The Soldier's Details

Surname:
Helsin
First Name:
John Frederick
Nick Name:
Jack or Johnny
Rank:
Corporal
Regimental #:
WX10095
Company:
'B' Company
Enlisted:
13.12.1940
DOB:
3.04.1919
Place of Birth:
London, England
Father's Name:
John Helsin
Mothers's Name:
Edith Emily Helsin (nee Field)
Religion:
Church of England
Pre-war Occupation:
Warehouseman
Memorial:
Epitaph, Labuan Memorial, Panel 18, Age 25.
Singapore:
Selarang Camp Changi
Force:
'A' Force Burma Green Force No. 3 Battalion
Camps Thailand:
Tamarkan
Camps Burma:
Khonkan 55km Camp, ex-Aungganaung 105km Camp, Victoria Point, Kendau 4.8km, Thetkaw 14km, Meilo 75km,
POW#:
1371
Japan:
Rakuyo Maru Party, Kumi No. 35
Cause of Death:
Lost at Sea
Place of Death:
South China Sea
Date of Death:
12.09.1944

General Description

At the age of 6 months John Frederick Helsin arrived in WA with his widowed mother Edith Emily Helsin (nee Field) and 2 year old sister Dorothy Mabel known as ‘Molly’ in September 1919 from England.

His father, John Malmo Helsin was an Australian born in Victoria, educated and enlisted WA died 3 September 1918, France, WW1.

John Malmo Helsin married 27 February 1917 London, to English born Edith Emily Field.  Helsin was with 16th Battalion.

He won a Military Medal in France whilst serving with the Australian Forces in WW1.

 

 

John Malmo Helsin’s father, John Helsin (1st)  arrived in Australia from Denmark.  He married in Melbourne, Australia to Elizabeth Anne Ridler born England.  Their only son was named John Malmo Helsin as his Danish-born father was born in Malmo.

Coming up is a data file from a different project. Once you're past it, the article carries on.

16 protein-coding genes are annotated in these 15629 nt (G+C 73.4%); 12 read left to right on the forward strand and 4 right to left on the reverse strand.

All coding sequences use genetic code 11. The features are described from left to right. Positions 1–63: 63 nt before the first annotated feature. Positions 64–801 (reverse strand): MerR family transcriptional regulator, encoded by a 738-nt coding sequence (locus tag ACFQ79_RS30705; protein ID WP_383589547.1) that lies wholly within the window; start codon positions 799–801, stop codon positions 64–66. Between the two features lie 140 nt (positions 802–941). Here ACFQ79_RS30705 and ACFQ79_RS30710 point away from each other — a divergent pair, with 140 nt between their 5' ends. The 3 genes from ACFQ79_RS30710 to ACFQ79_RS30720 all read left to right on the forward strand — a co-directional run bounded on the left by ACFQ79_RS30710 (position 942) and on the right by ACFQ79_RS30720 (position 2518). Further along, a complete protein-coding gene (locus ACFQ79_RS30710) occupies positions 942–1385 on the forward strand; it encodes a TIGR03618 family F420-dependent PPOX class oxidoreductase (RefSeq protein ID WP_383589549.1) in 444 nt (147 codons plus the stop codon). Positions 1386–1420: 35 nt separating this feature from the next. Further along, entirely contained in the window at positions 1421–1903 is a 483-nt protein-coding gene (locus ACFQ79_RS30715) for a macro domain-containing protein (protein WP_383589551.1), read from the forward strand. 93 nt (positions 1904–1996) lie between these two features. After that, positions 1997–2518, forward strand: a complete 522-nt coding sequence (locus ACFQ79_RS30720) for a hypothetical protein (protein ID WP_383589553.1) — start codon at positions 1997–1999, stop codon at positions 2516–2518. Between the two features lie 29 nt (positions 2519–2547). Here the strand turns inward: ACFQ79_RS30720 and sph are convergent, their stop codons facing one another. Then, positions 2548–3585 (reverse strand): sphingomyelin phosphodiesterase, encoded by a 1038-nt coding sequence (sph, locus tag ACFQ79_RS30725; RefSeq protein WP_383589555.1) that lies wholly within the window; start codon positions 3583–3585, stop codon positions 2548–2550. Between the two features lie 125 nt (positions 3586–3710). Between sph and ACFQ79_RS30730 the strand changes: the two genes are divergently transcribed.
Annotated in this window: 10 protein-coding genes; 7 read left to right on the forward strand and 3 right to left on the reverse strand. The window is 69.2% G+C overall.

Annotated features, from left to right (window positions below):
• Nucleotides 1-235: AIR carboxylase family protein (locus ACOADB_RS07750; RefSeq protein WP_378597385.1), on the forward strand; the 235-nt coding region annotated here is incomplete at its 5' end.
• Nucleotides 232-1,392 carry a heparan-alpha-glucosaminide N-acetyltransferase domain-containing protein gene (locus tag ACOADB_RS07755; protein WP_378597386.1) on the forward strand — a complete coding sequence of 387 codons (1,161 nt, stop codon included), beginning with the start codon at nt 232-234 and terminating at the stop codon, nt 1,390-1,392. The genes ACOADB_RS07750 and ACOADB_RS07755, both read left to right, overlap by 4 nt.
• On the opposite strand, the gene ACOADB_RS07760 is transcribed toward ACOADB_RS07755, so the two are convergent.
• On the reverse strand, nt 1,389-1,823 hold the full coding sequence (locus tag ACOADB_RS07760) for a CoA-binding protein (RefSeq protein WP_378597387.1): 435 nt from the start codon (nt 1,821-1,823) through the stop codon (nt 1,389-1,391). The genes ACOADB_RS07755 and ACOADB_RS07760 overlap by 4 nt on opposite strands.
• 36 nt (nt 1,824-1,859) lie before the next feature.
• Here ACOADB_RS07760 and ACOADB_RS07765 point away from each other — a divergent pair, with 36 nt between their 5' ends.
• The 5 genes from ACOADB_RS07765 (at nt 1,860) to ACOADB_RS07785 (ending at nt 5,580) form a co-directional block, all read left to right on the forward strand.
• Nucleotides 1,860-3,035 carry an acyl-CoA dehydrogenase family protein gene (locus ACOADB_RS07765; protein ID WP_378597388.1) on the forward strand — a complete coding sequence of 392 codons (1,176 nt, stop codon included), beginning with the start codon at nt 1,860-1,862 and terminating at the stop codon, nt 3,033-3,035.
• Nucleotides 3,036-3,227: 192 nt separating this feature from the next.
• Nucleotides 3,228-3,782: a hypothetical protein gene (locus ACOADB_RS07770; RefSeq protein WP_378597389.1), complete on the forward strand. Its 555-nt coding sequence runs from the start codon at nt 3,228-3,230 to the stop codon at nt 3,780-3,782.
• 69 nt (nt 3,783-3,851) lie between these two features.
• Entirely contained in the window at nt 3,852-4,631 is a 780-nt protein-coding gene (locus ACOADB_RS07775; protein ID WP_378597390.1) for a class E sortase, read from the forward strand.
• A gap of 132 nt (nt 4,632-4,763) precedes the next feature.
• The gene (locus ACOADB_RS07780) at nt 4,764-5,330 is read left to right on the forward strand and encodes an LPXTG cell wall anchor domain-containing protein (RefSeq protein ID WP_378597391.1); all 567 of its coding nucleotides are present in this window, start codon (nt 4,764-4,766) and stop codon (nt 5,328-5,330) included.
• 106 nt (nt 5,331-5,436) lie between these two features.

It is believed John Helsin (Grandfather to John Frederick) died in Victoria about 1889 and Mrs Elizabeth Helsin  (nee Ridler) moved to Western Australia with her son John Malmo Helsin, and two daughters.  It is believed Elizabeth had  Ridler family relatives residing in Western Australia.

 

 

 

 

Nurse Helsin, as she was known, died in 1951.  She obviously enjoyed a strong relationship with her grandson, John Frederick Helsin (the 3rd).  Elizabeth Helsin had encouraged and welcomed her daughter-in-law widowed Edith and her two children who moved from England to WA following the tragic death of her only son in France.

 

Above: John Malmo Helsin MM

 

 

Below:  Elizabeth Helsin (nee Ridler) also lost her brother to WW1.

Above: September 1916

 

 

 

John Helsin (Jnr) was born in England seven months after his father died in France.

In 1924, John’s mother Edith Helsin remarried to Arthur H. Mitchell in Fremantle.

 

 

John Helsin.

Quite possibly taken prior to his departure to Woodside, SA and Darwin in 1941.  2/4th did not return to WA before sailing for Singapore on 16 January 1942 (except of course the several hundred soldiers who jumped ship at Gauge Roads, about 100 of whom were unable to reboard before ‘Aquitania’ sailed without them.)

 

 

Above:  From Newspapers, October 1943

HELSIN, Corporal, JOHN FREDERICK, WX10095, A.I.F. 2/4 M.G. Bn., Australian Infantry. 12 September 1944. Age 25. Son of John and Edith Emily Helsin, of Palmyra, Western Australia. Panel 18.

Labuan Memorial, Malaysia.

 

 

 

Helsin J F

 

From Selarang, Singapore John Helsin was selected to work on the Burma end of Burma-Thai Railway, sailing from Singapore harbour to South West Burma.

Please read story of ‘A’ Force Burma, Green Force No. 3 Battalion

Whilst at Aungganaung he was evacuated to Khonkan Hospital Camp before being south to Tamarkan, Thailand when the railway was completed.